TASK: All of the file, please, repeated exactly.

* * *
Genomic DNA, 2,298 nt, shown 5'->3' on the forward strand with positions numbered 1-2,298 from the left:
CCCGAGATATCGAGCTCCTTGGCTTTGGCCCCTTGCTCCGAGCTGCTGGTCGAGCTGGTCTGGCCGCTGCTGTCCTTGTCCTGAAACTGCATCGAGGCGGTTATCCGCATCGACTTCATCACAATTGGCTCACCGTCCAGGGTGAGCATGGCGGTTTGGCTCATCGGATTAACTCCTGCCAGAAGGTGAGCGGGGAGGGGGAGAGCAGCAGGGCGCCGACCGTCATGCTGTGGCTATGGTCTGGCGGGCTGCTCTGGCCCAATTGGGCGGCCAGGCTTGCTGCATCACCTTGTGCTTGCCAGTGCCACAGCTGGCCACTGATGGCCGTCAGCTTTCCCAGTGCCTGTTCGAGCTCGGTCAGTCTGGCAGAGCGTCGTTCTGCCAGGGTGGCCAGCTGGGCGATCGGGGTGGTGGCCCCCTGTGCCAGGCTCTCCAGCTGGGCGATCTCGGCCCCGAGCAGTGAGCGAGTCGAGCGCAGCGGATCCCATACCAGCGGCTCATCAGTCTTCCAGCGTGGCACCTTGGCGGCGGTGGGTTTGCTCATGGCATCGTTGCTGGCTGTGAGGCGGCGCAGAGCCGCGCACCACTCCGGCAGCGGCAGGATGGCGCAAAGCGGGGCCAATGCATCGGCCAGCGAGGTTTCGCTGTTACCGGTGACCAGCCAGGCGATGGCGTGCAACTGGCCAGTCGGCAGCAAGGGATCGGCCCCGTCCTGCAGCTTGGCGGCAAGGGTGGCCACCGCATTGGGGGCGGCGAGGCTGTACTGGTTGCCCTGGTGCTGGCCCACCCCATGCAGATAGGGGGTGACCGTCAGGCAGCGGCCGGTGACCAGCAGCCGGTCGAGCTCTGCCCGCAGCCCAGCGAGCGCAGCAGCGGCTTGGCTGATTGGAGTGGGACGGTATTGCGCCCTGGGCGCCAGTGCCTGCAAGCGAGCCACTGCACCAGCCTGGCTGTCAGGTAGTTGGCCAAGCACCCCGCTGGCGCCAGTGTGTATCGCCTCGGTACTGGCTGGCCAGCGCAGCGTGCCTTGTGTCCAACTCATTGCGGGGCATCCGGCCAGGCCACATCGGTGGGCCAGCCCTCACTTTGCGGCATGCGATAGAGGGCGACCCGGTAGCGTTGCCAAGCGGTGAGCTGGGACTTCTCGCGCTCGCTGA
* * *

Genomic DNA, 2,298 nt, shown 5'->3' on the forward strand with positions numbered 1-2,298 from the left:
CCCGAGATATCGAGCTCCTTGGCTTTGGCCCCTTGCTCCGAGCTGCTGGTCGAGCTGGTCTGGCCGCTGCTGTCCTTGTCCTGAAACTGCATCGAGGCGGTTATCCGCATCGACTTCATCACAATTGGCTCACCGTCCAGGGTGAGCATGGCGGTTTGGCTCATCGGATTAACTCCTGCCAGAAGGTGAGCGGGGAGGGGGAGAGCAGCAGGGCGCCGACCGTCATGCTGTGGCTATGGTCTGGCGGGCTGCTCTGGCCCAATTGGGCGGCCAGGCTTGCTGCATCACCTTGTGCTTGCCAGTGCCACAGCTGGCCACTGATGGCCGTCAGCTTTCCCAGTGCCTGTTCGAGCTCGGTCAGTCTGGCAGAGCGTCGTTCTGCCAGGGTGGCCAGCTGGGCGATCGGGGTGGTGGCCCCCTGTGCCAGGCTCTCCAGCTGGGCGATCTCGGCCCCGAGCAGTGAGCGAGTCGAGCGCAGCGGATCCCATACCAGCGGCTCATCAGTCTTCCAGCGTGGCACCTTGGCGGCGGTGGGTTTGCTCATGGCATCGTTGCTGGCTGTGAGGCGGCGCAGAGCCGCGCACCACTCCGGCAGCGGCAGGATGGCGCAAAGCGGGGCCAATGCATCGGCCAGCGAGGTTTCGCTGTTACCGGTGACCAGCCAGGCGATGGCGTGCAACTGGCCAGTCGGCAGCAAGGGATCGGCCCCGTCCTGCAGCTTGGCGGCAAGGGTGGCCACCGCATTGGGGGCGGCGAGGCTGTACTGGTTGCCCTGGTGCTGGCCCACCCCATGCAGATAGGGGGTGACCGTCAGGCAGCGGCCGGTGACCAGCAGCCGGTCGAGCTCTGCCCGCAGCCCAGCGAGCGCAGCAGCGGCTTGGCTGATTGGAGTGGGACGGTATTGCGCCCTGGGCGCCAGTGCCTGCAAGCGAGCCACTGCACCAGCCTGGCTGTCAGGTAGTTGGCCAAGCACCCCGCTGGCGCCAGTGTGTATCGCCTCGGTACTGGCTGGCCAGCGCAGCGTGCCTTGTGTCCAACTCATTGCGGGGCATCCGGCCAGGCCACATCGGTGGGCCAGCCCTCACTTTGCGGCATGCGATAGAGGGCGACCCGGTAGCGTTGCCAAGCGGTGAGCTGGGACTTCTCGCGCTCGCTGA